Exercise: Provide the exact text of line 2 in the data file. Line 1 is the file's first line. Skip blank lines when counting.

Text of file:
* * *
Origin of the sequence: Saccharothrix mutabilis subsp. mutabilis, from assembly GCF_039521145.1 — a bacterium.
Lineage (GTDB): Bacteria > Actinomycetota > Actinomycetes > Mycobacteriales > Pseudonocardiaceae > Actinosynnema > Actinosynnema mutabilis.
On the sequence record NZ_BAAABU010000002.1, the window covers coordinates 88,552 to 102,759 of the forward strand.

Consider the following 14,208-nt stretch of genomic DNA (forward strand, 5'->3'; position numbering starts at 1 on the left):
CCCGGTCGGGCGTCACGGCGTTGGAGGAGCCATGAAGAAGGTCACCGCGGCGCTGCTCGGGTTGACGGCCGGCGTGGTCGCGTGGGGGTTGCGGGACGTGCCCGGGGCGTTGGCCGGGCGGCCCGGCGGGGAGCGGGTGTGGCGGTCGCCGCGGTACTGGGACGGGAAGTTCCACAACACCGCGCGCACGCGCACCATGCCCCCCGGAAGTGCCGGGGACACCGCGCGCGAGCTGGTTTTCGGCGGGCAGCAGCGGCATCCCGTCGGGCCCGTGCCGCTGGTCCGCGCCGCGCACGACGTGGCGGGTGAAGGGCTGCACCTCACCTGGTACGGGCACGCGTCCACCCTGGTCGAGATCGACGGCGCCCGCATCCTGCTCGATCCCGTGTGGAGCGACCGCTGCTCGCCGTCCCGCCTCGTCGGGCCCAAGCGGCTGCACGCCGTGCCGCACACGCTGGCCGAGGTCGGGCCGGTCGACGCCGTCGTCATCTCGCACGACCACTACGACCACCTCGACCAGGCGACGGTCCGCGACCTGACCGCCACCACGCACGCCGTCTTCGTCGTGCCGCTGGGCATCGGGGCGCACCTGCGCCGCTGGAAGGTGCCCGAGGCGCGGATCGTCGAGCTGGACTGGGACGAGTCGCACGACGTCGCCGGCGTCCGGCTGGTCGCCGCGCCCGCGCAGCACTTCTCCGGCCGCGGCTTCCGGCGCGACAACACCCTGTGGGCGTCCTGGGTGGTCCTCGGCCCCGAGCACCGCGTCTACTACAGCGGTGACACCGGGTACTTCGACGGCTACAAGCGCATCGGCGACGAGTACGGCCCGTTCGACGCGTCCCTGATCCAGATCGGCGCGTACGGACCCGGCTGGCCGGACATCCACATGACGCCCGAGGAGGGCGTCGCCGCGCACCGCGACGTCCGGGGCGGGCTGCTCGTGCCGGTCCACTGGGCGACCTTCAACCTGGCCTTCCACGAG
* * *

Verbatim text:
Lineage (GTDB): Bacteria > Actinomycetota > Actinomycetes > Mycobacteriales > Pseudonocardiaceae > Actinosynnema > Actinosynnema mutabilis.